The Best Guide 2023 to the Toy Terrier Breed
Choose the Yorkshire Terrier if you’re searching for a petite, vivacious, and intelligent dog that can hunt and be a companion. One of the most well-liked toy terrier breeds worldwide, and for good reason. Everything you need to know about this dog breed, including its background, traits, health problems, advantages and disadvantages, and commonly asked questions, will be covered in this article.
History of the Yorkshire Terrier
The Yorkshire Terrier is a relatively new breed that originated in England in the middle of the 19th century. During the Industrial Revolution, Scots weavers who moved to Yorkshire and Lancashire crossed different terrier types to create it. The working class appreciated these terriers as companions in addition to using them to hunt rats and rabbits in the mines and mills.
In 1865, Huddersfield Ben, the first Yorkshire Terrier, was born. He is regarded as the founder of the breed and was a champion show dog as well as a prolific sire. This dog breed was recognized as a separate breed by the British Kennel Club in 1886, and the American Kennel Club did the same in 1885.
The Yorkshire Terrier immediately became well-liked among the affluent as a chic pet, particularly with women who carried them in their purses. This dog, known as Smoky, performed brave acts like pulling a communication cable through a pipe under an airport, which helped the breed gain notoriety.
Characteristics of the Yorkshire Terrier
The Yorkshire Terrier has a petite, well-proportioned body and is a robust, attractive dog. The head is rather flat and tiny, with small V-shaped ears and medium-sized eyes. Docked and carried a little higher than the back is the tail. The coat is long and smooth, and it has a tan and steel blue coloring. Regular grooming is necessary to keep the coat tidy and free of tangles.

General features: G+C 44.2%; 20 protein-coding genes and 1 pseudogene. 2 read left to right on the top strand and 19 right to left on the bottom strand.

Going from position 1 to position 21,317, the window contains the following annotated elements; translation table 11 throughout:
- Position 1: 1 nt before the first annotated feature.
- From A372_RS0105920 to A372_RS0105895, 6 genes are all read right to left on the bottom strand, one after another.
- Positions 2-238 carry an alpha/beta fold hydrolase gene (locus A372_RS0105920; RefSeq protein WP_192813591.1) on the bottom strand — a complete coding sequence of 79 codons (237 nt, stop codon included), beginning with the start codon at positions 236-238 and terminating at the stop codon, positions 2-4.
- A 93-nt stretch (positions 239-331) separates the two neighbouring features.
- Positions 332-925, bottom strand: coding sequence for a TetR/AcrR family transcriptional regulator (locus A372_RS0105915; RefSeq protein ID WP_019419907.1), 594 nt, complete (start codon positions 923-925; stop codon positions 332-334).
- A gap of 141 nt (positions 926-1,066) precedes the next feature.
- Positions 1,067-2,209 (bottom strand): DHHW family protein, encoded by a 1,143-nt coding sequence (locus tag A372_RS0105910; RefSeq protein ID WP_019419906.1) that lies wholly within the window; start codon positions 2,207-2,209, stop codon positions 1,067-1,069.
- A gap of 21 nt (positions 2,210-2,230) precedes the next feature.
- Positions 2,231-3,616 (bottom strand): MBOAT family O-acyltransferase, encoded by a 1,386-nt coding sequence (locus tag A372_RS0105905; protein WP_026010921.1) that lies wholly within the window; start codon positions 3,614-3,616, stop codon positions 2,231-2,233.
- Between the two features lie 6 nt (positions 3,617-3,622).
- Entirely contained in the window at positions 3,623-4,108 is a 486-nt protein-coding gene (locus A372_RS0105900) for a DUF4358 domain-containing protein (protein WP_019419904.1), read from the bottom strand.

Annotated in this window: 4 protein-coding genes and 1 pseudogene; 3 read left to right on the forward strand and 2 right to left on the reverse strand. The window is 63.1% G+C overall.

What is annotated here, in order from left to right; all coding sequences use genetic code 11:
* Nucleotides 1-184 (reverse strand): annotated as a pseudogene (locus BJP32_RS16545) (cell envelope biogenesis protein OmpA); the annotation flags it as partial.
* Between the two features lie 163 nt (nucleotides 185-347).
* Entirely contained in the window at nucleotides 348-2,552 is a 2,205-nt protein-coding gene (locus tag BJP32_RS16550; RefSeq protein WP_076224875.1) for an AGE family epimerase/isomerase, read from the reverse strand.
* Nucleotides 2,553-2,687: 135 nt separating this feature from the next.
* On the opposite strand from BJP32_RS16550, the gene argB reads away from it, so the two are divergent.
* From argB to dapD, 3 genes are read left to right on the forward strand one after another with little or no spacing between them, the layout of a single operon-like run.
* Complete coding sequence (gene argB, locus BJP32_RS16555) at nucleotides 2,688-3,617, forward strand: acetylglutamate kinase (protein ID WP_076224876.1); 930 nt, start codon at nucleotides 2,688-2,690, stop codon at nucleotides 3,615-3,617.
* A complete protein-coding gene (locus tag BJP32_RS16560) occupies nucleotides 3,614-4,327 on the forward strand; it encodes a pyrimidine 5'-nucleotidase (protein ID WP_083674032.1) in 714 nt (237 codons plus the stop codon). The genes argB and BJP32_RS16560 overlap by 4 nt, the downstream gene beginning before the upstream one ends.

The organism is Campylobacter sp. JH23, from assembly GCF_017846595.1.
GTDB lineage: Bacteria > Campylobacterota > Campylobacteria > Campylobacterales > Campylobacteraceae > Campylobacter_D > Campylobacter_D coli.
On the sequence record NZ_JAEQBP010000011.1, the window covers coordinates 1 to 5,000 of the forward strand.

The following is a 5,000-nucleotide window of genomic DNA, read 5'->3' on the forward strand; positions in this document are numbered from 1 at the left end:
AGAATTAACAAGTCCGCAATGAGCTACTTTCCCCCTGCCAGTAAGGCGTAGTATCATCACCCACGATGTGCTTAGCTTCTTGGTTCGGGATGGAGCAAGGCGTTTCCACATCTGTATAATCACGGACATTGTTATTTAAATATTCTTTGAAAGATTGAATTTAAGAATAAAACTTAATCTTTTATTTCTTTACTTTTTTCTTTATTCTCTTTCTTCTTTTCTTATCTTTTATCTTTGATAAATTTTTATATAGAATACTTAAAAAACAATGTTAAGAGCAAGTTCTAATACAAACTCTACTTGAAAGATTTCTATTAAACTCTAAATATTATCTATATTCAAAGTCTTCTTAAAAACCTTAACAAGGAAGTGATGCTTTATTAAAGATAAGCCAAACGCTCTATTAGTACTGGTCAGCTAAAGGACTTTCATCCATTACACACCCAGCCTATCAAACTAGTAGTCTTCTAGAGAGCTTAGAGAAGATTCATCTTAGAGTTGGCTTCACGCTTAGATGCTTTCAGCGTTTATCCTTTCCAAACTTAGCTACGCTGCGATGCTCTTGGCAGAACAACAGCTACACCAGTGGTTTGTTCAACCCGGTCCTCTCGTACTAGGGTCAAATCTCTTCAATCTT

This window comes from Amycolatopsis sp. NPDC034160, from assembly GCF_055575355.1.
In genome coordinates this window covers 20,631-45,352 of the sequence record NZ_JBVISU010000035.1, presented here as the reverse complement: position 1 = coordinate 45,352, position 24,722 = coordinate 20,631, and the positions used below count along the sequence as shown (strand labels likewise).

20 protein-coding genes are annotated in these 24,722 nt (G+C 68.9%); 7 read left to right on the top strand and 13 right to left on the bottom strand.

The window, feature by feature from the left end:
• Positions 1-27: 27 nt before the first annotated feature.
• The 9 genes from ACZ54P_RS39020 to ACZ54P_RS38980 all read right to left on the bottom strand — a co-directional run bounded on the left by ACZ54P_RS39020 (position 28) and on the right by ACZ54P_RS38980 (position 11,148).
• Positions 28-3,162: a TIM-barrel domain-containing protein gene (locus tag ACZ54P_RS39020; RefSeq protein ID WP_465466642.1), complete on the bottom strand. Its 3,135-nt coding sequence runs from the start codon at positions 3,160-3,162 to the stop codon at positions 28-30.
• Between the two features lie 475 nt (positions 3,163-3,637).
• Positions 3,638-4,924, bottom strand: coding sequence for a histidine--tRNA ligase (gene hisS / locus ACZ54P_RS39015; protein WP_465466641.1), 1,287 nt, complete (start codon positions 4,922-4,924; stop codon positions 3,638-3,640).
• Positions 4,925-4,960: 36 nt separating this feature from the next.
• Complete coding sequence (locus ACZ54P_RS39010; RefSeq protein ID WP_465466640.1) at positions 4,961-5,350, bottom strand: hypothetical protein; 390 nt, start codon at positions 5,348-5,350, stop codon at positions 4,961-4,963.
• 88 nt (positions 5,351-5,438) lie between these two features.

This dog breed weighs between 2 and 3 kilograms and stands between 15 and 25 cm (6 and 10 inches) tall (4 to 7 pounds). The breed has a 12- to 15-year lifespan on average.
The Yorkshire Terrier has an outgoing, perceptive, and sharp demeanor. It is devoted and devoted to its family, yet it might be wary of humans and other animals. It is a bold, tenacious terrier that will aggressively guard its area and pursue anything moving. It makes a good watchdog because it may be noisy and barky.
This dog cannot be handled like a toy dog. To keep it from growing up to be spoilt, intransigent, or aggressive, it needs adequate training and socialization from a young age. For it to be content and healthy, it also needs regular exercise and mental stimulation. It enjoys fetching balls, playing with toys, and taking walks.
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The Yorkshire Terrier is best suited for people who can provide it attention, discipline, and care. As long as it exercises regularly, it can adjust to apartment life. It can get along with kids who respect it, but extremely young children or rough kids who might damage it or provoke it shouldn’t be around. If raised with other pets, it can get along with them, but if not properly introduced, it may chase or fight with them.
Problems with the Yorkshire Terrier’s health
Although this dog is typically a healthy breed, it can nonetheless develop some health issues. Among the most typical ones are:
- Hypoglycemia: When blood sugar levels go too low, it is a condition known as hypoglycemia that can lead to tiredness, drowsiness, seizures, or even coma. Under stressful conditions or with a poor diet, it can affect puppies or adult dogs. Little meals spread throughout the day, as well as avoiding fasting and excessive exercise can help to prevent it.
- Patellar Luxation: This problem results in the kneecap slipping out of place, which can be painful and make it difficult to walk. It may result from trauma, obesity, or a congenital condition. Depending on the severity, it can either be treated surgically or with medicine.
- Tracheal Collapse: This is a disorder in which the cartilage rings supporting the trachea (windpipe) weaken and collapse, resulting in coughing, wheezing, or breathing difficulties. Obesity, allergies, or stress might cause it. Controlling one’s weight, using a medication, or in extreme circumstances, having surgery can help.